Monthly Archives: November 2011

Emperor Qianlong’s hidden Palace


The restoration  of a lavish suite in the Forbidden City of the Quin Dynasty


Beijing’s sprawling Forbidden City—the size of 135 football fields—is a dizzying array of magnificent receiving halls and intimate quarters surrounded by 28-foot-thick walls. Yet in the northeast tip of the compound lies a unique two-acre retreat, known simply as the “Qianlong Garden”

Juanqinzhai Palace

For decades stories circulated among art historians of a mothballed Qing Dynasty retreat within the Forbidden City,( the Imperial behemoth with 8,700 rooms that anchors the Chinese capital}). Word eventually reached the World Monuments Fund, a nonprofit organization dedicated to saving imperiled historic sites. Six years and $3 million later the first building of the Palace of  Tranquillity and Longevity ( Juanqinzhai ) had been meticulously restored ( see above )  and will open to the public in the coming months.

When restorers opened the door on the Qianlong Emperor’s favourite studio in the Forbidden City, dust three inches thick on the exquisitely carved surfaces bore testament to decades of abandonment. “It felt like the last emperor had just turned the key in the door and left,” was the verdict of one expert. The studio was built in the late 18th century as part of a bigger retirement retreat by the Qianlong Emperor. He died in 1795 before the building was completed but Juanqinzhai was finished exactly as he wanted – a mini-palace within a palace.

Originally built in 1776, during the 41st year of Qianlong’s 60-year reign, Juanqinzhai was part of a two-acre complex of ornate gardens and pavilions designed by the emperor for his own pleasure and to use as a retreat for meditation and writing poetry. The rooms of Juanqinzhai, which included a theatre, were built from the finest materials, including bamboo-threaded flooring, white jade tablets and intricately painted silk wall panels. Only a few embroidery workers from Suzhou province still know the traditional techniques of the exquisite double-sided embroidery used in this project. In the Juanqinzhai’s studio, the emperor would display his favourite gemstones, ceramics, porcelain and artwork.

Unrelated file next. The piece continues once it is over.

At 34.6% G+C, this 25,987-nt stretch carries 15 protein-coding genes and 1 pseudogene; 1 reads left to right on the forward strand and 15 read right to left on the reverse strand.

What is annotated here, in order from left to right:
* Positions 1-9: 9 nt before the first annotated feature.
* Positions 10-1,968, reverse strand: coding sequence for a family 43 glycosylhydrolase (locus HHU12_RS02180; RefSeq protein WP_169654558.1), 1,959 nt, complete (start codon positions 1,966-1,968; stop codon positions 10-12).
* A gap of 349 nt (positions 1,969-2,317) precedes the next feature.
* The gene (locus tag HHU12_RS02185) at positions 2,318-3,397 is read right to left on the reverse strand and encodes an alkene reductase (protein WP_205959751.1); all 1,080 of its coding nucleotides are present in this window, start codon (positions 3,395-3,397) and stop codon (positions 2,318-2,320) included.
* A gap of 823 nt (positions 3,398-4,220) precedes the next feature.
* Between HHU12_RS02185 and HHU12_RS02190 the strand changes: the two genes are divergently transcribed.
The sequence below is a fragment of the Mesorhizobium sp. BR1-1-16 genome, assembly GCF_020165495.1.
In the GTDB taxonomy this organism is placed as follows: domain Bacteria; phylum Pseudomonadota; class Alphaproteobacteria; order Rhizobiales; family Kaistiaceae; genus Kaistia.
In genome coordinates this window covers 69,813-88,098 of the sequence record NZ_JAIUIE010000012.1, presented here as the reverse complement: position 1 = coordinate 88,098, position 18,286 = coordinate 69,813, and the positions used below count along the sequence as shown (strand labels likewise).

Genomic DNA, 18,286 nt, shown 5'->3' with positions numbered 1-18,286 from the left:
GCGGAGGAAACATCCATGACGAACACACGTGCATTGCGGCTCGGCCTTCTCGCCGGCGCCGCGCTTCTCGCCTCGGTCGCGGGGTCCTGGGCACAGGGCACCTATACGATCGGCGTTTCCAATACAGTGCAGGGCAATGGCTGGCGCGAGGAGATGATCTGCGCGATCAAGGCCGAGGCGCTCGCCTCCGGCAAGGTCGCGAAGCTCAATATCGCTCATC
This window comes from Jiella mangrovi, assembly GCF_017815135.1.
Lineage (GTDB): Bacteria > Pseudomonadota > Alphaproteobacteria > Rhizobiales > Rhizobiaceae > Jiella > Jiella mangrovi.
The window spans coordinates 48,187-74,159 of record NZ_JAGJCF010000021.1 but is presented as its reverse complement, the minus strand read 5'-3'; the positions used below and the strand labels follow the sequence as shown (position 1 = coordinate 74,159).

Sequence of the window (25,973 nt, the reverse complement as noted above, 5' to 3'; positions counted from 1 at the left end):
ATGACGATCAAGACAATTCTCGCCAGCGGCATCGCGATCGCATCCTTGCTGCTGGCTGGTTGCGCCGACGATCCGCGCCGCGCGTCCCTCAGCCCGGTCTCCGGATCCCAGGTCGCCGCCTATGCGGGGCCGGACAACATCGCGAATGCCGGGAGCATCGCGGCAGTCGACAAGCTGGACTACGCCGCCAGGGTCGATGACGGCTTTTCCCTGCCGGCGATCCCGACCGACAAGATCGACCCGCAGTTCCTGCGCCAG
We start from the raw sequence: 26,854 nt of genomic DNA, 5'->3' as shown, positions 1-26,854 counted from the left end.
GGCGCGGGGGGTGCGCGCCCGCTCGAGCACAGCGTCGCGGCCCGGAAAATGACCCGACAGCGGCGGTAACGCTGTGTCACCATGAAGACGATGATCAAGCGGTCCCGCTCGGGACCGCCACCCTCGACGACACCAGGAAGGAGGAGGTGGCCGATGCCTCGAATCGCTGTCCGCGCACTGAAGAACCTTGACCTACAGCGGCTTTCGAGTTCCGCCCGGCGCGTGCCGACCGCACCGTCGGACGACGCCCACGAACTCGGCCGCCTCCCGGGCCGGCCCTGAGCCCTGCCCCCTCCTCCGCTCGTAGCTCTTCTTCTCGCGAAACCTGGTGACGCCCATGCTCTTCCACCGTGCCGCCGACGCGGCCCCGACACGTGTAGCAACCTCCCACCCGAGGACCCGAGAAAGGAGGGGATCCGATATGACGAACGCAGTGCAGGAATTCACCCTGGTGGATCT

The Qianlong Emperor spared no expense on construction materials for this palatial gem, whose 27 rooms were crafted of fine hardwoods lavishly inlaid with jade and porcelain. Inside, they brimmed with fantastic murals, priceless furnishings, and exotic decorative arts.


When the Qianlong emperor ascended to the Chinese throne in 1736, the 25-year-old monarch was one of the richest men in the world. He could afford to indulge his appetite for the finer things in life during his more than 60 years on the throne. His reign is considered one of the greatest periods in the history of Chinese art.

The Qianlong emperor was one of the longest-reigning and most enlightened rulers of the Chinese Qing dynasty (1644-1911). The Qing were Manchurian horsemen who, like other foreign rulers, absorbed the culture and administrative system of China.

The Qianlong Emperor was a major patron of the arts, seeing himself as an important “preserver and restorer” of Chinese culture. He had an insatiable appetite for collecting, and acquired much of China’s “great private collections” by any means necessary, and reintegrated their treasures into the imperial collection. Qianlong, more than any other Manchu emperor, lavished the imperial collection with his attention and effort. The Emperor was also particularly interested in collecting ancient bronzes, bronze mirrors and seals, in addition to pottery, ceramics and applied arts such as enameling, metal work and lacquer work, which flourished during his reign.